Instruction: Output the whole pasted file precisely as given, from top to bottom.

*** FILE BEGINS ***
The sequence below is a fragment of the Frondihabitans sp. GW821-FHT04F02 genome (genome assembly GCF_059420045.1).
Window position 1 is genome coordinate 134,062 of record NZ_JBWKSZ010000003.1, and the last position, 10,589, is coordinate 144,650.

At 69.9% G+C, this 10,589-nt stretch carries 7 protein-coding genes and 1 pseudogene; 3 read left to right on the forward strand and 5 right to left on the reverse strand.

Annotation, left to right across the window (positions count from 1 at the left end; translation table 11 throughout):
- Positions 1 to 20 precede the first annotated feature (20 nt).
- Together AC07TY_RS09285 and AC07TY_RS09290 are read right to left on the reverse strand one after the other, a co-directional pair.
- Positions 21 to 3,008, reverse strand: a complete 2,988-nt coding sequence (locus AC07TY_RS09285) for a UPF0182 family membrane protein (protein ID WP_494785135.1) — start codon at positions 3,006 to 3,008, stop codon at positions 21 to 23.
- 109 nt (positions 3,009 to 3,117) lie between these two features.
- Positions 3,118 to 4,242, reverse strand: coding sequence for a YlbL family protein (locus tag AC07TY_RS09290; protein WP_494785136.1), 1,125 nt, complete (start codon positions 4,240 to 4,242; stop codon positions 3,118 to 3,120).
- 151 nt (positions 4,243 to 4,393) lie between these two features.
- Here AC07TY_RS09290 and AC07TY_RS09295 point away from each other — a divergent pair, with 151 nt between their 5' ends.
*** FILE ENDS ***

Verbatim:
The sequence below is a fragment of the Frondihabitans sp. GW821-FHT04F02 genome (genome assembly GCF_059420045.1).
Window position 1 is genome coordinate 134,062 of record NZ_JBWKSZ010000003.1, and the last position, 10,589, is coordinate 144,650.

At 69.9% G+C, this 10,589-nt stretch carries 7 protein-coding genes and 1 pseudogene; 3 read left to right on the forward strand and 5 right to left on the reverse strand.

Annotation, left to right across the window (positions count from 1 at the left end; translation table 11 throughout):
- Positions 1 to 20 precede the first annotated feature (20 nt).
- Together AC07TY_RS09285 and AC07TY_RS09290 are read right to left on the reverse strand one after the other, a co-directional pair.
- Positions 21 to 3,008, reverse strand: a complete 2,988-nt coding sequence (locus AC07TY_RS09285) for a UPF0182 family membrane protein (protein ID WP_494785135.1) — start codon at positions 3,006 to 3,008, stop codon at positions 21 to 23.
- 109 nt (positions 3,009 to 3,117) lie between these two features.
- Positions 3,118 to 4,242, reverse strand: coding sequence for a YlbL family protein (locus tag AC07TY_RS09290; protein WP_494785136.1), 1,125 nt, complete (start codon positions 4,240 to 4,242; stop codon positions 3,118 to 3,120).
- 151 nt (positions 4,243 to 4,393) lie between these two features.
- Here AC07TY_RS09290 and AC07TY_RS09295 point away from each other — a divergent pair, with 151 nt between their 5' ends.